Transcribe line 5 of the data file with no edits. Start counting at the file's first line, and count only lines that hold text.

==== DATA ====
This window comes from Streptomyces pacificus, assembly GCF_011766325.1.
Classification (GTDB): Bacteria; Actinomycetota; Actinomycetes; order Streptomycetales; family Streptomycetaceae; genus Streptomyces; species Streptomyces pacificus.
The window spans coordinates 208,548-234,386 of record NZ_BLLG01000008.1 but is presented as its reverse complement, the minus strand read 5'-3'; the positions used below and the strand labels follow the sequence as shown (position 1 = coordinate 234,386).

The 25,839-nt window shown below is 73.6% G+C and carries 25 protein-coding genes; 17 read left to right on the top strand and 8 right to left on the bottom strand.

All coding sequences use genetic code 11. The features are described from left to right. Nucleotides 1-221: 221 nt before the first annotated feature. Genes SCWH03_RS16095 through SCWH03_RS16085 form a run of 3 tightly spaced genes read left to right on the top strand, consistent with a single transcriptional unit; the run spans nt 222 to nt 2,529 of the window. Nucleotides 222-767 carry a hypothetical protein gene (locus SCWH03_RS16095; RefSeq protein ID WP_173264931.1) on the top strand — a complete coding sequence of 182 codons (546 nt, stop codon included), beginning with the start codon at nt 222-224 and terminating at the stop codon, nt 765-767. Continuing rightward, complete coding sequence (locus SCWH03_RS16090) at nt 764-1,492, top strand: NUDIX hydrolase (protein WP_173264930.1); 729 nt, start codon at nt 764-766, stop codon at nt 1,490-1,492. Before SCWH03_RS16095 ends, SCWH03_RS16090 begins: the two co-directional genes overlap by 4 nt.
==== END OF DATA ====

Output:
All coding sequences use genetic code 11. The features are described from left to right. Nucleotides 1-221: 221 nt before the first annotated feature. Genes SCWH03_RS16095 through SCWH03_RS16085 form a run of 3 tightly spaced genes read left to right on the top strand, consistent with a single transcriptional unit; the run spans nt 222 to nt 2,529 of the window. Nucleotides 222-767 carry a hypothetical protein gene (locus SCWH03_RS16095; RefSeq protein ID WP_173264931.1) on the top strand — a complete coding sequence of 182 codons (546 nt, stop codon included), beginning with the start codon at nt 222-224 and terminating at the stop codon, nt 765-767. Continuing rightward, complete coding sequence (locus SCWH03_RS16090) at nt 764-1,492, top strand: NUDIX hydrolase (protein WP_173264930.1); 729 nt, start codon at nt 764-766, stop codon at nt 1,490-1,492. Before SCWH03_RS16095 ends, SCWH03_RS16090 begins: the two co-directional genes overlap by 4 nt.